“Life Changing” Work in Nepal

July 25, 2015

Posted on July 23rd, 2015 by Niki McMillan

by Anne Reynolds                                                                                                                                                                                Anne was deployed as part of a joint American Red Cross/Danish Emergency Relief Unit to help support distribution of cash and relief items following the earthquake in Nepal.

Nepal has always been a place that I wanted to visit, but until now I had never made the trip. Like most Red Crossers, when I saw the devastation following the earthquakes, I felt the strong desire to help. Thankfully, I have the great privilege to make that desire reality as an American Red Cross International Disaster Services Roster Member.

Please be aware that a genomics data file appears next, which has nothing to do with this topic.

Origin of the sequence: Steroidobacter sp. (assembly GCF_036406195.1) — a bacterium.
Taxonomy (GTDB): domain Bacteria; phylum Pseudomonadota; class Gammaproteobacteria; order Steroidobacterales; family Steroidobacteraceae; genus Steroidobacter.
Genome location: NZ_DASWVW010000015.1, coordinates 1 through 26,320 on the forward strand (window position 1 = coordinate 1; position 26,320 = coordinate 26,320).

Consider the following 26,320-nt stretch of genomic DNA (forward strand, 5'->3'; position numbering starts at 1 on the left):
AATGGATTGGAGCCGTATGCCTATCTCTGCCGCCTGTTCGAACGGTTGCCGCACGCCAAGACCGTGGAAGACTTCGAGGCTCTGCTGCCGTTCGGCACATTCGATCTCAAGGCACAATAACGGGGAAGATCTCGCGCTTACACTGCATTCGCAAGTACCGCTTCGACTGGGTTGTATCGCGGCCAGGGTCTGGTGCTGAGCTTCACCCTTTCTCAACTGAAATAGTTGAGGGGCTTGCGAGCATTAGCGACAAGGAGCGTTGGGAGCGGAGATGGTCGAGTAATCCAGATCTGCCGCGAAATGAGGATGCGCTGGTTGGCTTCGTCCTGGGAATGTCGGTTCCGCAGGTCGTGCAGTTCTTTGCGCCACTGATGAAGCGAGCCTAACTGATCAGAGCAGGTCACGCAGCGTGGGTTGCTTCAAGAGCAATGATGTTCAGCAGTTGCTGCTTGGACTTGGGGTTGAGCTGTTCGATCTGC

I deployed to Nepal on June 21, and after a few days in Kathmandu, I headed out to the Makwanpur District. Makwanpur is located just 1.5 hours from the border with India, and encompasses very diverse topography. The area ranges in altitude from just over 500 feet above sea level to over 8,000 feet above sea level. There are a number of rivers running through the district and the roads in and around the area can be quite treacherous. Inevitably there is always a section of the winding, narrow, switch-back road that has experienced at least a small landslide. The blind curves cause the drivers to honk constantly, and we are always on alert. No Sunday driving here!